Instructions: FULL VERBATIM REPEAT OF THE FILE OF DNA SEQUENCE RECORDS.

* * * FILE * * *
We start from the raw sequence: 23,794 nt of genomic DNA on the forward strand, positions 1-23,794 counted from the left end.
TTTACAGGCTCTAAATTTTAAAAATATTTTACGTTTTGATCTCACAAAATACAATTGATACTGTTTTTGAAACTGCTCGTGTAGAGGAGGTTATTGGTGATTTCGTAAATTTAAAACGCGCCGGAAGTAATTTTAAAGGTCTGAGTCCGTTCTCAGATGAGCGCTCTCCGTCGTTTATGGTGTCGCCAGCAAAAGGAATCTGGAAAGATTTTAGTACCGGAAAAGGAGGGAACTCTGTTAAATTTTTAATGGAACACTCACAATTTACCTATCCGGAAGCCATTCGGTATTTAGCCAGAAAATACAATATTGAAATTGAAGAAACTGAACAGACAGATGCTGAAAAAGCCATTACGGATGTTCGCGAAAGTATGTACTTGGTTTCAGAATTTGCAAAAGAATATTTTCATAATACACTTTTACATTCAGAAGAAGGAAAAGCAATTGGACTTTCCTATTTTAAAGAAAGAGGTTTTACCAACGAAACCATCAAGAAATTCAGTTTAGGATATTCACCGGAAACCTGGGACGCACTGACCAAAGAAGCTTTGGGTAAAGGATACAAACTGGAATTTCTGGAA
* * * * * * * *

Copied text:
We start from the raw sequence: 23,794 nt of genomic DNA on the forward strand, positions 1-23,794 counted from the left end.
TTTACAGGCTCTAAATTTTAAAAATATTTTACGTTTTGATCTCACAAAATACAATTGATACTGTTTTTGAAACTGCTCGTGTAGAGGAGGTTATTGGTGATTTCGTAAATTTAAAACGCGCCGGAAGTAATTTTAAAGGTCTGAGTCCGTTCTCAGATGAGCGCTCTCCGTCGTTTATGGTGTCGCCAGCAAAAGGAATCTGGAAAGATTTTAGTACCGGAAAAGGAGGGAACTCTGTTAAATTTTTAATGGAACACTCACAATTTACCTATCCGGAAGCCATTCGGTATTTAGCCAGAAAATACAATATTGAAATTGAAGAAACTGAACAGACAGATGCTGAAAAAGCCATTACGGATGTTCGCGAAAGTATGTACTTGGTTTCAGAATTTGCAAAAGAATATTTTCATAATACACTTTTACATTCAGAAGAAGGAAAAGCAATTGGACTTTCCTATTTTAAAGAAAGAGGTTTTACCAACGAAACCATCAAGAAATTCAGTTTAGGATATTCACCGGAAACCTGGGACGCACTGACCAAAGAAGCTTTGGGTAAAGGATACAAACTGGAATTTCTGGAA